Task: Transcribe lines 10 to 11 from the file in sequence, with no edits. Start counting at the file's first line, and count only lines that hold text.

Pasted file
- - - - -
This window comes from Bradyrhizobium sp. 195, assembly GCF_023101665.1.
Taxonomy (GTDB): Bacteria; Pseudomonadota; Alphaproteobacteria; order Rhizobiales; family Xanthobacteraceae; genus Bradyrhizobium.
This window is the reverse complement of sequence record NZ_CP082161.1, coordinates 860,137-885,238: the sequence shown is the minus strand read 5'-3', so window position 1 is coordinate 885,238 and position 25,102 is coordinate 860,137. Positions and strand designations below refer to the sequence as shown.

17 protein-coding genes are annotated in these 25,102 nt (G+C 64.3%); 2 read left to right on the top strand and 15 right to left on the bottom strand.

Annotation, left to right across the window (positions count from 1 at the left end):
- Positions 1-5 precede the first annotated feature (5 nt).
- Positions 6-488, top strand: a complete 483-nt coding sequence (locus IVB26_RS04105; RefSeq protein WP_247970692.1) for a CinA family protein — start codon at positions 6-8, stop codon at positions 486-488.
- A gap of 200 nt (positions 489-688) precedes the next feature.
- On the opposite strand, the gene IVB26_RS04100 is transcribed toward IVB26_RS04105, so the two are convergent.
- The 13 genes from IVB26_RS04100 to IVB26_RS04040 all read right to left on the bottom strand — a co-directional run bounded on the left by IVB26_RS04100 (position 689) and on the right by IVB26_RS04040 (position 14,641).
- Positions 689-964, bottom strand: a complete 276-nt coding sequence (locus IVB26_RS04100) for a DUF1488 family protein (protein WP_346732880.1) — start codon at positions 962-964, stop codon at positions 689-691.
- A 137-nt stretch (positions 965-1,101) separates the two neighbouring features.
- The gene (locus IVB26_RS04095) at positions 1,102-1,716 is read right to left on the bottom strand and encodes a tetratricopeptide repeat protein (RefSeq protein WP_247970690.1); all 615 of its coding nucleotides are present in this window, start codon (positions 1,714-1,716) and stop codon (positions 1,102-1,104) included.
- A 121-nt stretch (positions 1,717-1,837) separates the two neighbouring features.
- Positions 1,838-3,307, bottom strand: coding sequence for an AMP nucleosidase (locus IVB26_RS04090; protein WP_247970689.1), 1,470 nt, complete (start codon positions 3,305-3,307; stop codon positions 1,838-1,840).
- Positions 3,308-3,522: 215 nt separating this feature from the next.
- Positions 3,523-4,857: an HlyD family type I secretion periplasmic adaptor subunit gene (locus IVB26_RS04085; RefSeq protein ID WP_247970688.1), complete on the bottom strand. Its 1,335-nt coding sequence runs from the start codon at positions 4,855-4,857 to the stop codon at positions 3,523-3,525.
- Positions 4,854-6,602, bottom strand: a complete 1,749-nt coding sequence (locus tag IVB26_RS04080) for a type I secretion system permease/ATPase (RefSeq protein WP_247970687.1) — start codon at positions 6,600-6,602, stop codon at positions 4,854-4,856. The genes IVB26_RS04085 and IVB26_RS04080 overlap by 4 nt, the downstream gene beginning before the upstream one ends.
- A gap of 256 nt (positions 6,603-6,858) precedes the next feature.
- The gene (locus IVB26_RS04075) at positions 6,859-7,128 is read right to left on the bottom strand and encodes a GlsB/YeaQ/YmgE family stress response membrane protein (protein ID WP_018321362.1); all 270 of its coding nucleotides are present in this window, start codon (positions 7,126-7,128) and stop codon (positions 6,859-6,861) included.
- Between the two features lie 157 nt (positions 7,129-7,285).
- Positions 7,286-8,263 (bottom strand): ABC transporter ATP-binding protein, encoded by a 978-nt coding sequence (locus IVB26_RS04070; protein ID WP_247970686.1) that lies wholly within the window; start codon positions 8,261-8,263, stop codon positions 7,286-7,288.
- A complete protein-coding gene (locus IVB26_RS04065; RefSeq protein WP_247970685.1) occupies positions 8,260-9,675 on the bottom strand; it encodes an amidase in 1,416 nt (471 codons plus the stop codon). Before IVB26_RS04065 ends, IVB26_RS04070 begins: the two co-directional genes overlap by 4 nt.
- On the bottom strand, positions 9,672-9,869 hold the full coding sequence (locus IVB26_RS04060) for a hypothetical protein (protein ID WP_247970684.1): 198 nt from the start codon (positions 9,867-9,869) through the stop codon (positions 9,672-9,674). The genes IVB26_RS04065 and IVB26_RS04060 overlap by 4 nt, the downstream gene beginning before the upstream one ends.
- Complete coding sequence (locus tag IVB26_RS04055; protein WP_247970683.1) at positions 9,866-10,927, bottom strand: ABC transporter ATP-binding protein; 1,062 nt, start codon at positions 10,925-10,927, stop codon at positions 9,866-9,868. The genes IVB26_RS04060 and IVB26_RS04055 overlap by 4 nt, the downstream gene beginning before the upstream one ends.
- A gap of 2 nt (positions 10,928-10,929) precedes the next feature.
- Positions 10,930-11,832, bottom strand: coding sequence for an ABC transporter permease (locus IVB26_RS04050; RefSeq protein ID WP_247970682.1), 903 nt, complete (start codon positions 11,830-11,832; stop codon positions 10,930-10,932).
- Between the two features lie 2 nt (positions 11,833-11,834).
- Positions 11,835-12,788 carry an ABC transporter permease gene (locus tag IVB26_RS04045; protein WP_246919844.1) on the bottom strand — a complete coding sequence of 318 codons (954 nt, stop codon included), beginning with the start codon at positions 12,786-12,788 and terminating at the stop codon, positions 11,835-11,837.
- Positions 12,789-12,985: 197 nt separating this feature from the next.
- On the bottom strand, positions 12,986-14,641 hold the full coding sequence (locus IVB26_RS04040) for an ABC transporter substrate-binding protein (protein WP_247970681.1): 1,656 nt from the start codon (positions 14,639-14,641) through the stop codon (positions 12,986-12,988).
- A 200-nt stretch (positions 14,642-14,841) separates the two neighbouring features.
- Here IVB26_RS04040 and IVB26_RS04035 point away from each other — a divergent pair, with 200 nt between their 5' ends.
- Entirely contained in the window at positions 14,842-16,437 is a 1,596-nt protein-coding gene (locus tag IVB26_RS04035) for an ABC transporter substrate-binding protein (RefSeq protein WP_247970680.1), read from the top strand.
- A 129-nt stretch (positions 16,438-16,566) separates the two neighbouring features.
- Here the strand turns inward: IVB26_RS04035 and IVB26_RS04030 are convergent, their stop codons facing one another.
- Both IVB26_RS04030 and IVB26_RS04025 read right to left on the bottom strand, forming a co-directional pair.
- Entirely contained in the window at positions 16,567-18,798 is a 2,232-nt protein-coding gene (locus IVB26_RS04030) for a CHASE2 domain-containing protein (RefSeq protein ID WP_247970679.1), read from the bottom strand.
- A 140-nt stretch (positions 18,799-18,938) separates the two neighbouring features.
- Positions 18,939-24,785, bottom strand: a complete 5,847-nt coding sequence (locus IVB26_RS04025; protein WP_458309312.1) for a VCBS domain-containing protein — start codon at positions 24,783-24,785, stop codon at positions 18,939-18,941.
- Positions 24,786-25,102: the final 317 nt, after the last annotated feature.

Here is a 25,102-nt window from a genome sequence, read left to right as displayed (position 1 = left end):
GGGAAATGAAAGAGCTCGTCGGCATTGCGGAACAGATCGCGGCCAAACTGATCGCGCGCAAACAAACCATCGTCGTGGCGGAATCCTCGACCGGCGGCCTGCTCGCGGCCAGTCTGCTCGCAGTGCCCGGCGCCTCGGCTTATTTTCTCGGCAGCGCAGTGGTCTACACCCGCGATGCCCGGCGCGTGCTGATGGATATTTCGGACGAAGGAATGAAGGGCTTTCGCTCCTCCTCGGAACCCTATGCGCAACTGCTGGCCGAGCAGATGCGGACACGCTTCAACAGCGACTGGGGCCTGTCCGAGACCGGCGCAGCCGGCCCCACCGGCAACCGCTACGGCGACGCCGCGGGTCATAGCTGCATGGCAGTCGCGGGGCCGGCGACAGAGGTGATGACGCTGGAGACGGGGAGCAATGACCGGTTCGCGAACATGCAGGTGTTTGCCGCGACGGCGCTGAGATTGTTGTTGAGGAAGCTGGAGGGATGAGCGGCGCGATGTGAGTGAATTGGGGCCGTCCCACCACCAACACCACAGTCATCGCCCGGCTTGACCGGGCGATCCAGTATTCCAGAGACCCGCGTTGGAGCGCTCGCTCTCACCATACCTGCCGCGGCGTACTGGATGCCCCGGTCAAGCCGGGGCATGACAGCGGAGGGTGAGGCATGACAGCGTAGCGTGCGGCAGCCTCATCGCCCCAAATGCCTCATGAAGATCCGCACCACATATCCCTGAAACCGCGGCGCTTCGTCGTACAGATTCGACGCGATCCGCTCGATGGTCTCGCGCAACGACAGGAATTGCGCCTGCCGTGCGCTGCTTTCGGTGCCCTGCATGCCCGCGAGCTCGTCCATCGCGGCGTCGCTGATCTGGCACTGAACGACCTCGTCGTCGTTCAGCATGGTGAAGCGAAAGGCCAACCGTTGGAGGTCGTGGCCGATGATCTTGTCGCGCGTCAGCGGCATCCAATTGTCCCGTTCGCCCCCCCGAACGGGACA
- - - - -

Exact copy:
- The 13 genes from IVB26_RS04100 to IVB26_RS04040 all read right to left on the bottom strand — a co-directional run bounded on the left by IVB26_RS04100 (position 689) and on the right by IVB26_RS04040 (position 14,641).
- Positions 689-964, bottom strand: a complete 276-nt coding sequence (locus IVB26_RS04100) for a DUF1488 family protein (protein WP_346732880.1) — start codon at positions 962-964, stop codon at positions 689-691.